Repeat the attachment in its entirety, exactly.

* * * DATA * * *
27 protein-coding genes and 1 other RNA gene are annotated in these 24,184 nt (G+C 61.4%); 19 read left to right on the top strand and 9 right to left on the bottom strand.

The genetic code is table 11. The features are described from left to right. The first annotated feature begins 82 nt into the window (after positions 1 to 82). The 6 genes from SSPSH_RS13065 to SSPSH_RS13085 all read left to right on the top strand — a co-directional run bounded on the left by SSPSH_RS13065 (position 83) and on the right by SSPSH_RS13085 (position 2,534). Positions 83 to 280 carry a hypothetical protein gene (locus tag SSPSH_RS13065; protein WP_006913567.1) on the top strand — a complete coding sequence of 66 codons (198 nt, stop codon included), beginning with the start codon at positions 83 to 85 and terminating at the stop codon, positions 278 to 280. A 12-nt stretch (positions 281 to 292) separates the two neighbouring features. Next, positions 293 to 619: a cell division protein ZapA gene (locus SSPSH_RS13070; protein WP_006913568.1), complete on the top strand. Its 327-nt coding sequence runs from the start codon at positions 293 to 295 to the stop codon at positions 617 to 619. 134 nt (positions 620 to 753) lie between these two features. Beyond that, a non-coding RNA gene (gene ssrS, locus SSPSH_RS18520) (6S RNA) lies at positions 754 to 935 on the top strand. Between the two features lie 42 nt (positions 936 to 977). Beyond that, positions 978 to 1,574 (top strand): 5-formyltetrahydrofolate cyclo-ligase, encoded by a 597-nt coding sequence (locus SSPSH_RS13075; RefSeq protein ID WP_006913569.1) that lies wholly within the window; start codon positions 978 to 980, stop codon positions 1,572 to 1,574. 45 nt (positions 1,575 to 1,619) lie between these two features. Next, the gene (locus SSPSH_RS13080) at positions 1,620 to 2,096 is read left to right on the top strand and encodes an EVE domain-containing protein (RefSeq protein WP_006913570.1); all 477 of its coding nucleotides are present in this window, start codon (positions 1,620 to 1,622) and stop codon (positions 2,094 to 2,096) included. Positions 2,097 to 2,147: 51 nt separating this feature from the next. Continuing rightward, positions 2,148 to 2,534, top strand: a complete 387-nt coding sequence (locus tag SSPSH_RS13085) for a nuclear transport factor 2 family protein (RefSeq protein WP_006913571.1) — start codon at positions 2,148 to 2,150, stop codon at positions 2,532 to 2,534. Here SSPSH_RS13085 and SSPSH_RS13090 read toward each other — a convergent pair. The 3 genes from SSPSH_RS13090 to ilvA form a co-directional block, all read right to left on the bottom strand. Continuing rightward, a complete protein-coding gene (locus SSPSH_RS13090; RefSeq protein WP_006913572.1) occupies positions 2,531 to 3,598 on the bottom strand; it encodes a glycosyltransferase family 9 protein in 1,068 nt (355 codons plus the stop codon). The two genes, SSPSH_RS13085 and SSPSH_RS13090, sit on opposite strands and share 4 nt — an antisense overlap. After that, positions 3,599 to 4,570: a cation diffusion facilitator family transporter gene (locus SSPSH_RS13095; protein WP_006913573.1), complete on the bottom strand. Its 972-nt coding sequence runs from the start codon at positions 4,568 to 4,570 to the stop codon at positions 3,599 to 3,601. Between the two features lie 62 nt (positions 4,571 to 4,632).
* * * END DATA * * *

27 protein-coding genes and 1 other RNA gene are annotated in these 24,184 nt (G+C 61.4%); 19 read left to right on the top strand and 9 right to left on the bottom strand.

The genetic code is table 11. The features are described from left to right. The first annotated feature begins 82 nt into the window (after positions 1 to 82). The 6 genes from SSPSH_RS13065 to SSPSH_RS13085 all read left to right on the top strand — a co-directional run bounded on the left by SSPSH_RS13065 (position 83) and on the right by SSPSH_RS13085 (position 2,534). Positions 83 to 280 carry a hypothetical protein gene (locus tag SSPSH_RS13065; protein WP_006913567.1) on the top strand — a complete coding sequence of 66 codons (198 nt, stop codon included), beginning with the start codon at positions 83 to 85 and terminating at the stop codon, positions 278 to 280. A 12-nt stretch (positions 281 to 292) separates the two neighbouring features. Next, positions 293 to 619: a cell division protein ZapA gene (locus SSPSH_RS13070; protein WP_006913568.1), complete on the top strand. Its 327-nt coding sequence runs from the start codon at positions 293 to 295 to the stop codon at positions 617 to 619. 134 nt (positions 620 to 753) lie between these two features. Beyond that, a non-coding RNA gene (gene ssrS, locus SSPSH_RS18520) (6S RNA) lies at positions 754 to 935 on the top strand. Between the two features lie 42 nt (positions 936 to 977). Beyond that, positions 978 to 1,574 (top strand): 5-formyltetrahydrofolate cyclo-ligase, encoded by a 597-nt coding sequence (locus SSPSH_RS13075; RefSeq protein ID WP_006913569.1) that lies wholly within the window; start codon positions 978 to 980, stop codon positions 1,572 to 1,574. 45 nt (positions 1,575 to 1,619) lie between these two features. Next, the gene (locus SSPSH_RS13080) at positions 1,620 to 2,096 is read left to right on the top strand and encodes an EVE domain-containing protein (RefSeq protein WP_006913570.1); all 477 of its coding nucleotides are present in this window, start codon (positions 1,620 to 1,622) and stop codon (positions 2,094 to 2,096) included. Positions 2,097 to 2,147: 51 nt separating this feature from the next. Continuing rightward, positions 2,148 to 2,534, top strand: a complete 387-nt coding sequence (locus tag SSPSH_RS13085) for a nuclear transport factor 2 family protein (RefSeq protein WP_006913571.1) — start codon at positions 2,148 to 2,150, stop codon at positions 2,532 to 2,534. Here SSPSH_RS13085 and SSPSH_RS13090 read toward each other — a convergent pair. The 3 genes from SSPSH_RS13090 to ilvA form a co-directional block, all read right to left on the bottom strand. Continuing rightward, a complete protein-coding gene (locus SSPSH_RS13090; RefSeq protein WP_006913572.1) occupies positions 2,531 to 3,598 on the bottom strand; it encodes a glycosyltransferase family 9 protein in 1,068 nt (355 codons plus the stop codon). The two genes, SSPSH_RS13085 and SSPSH_RS13090, sit on opposite strands and share 4 nt — an antisense overlap. After that, positions 3,599 to 4,570: a cation diffusion facilitator family transporter gene (locus SSPSH_RS13095; protein WP_006913573.1), complete on the bottom strand. Its 972-nt coding sequence runs from the start codon at positions 4,568 to 4,570 to the stop codon at positions 3,599 to 3,601. Between the two features lie 62 nt (positions 4,571 to 4,632).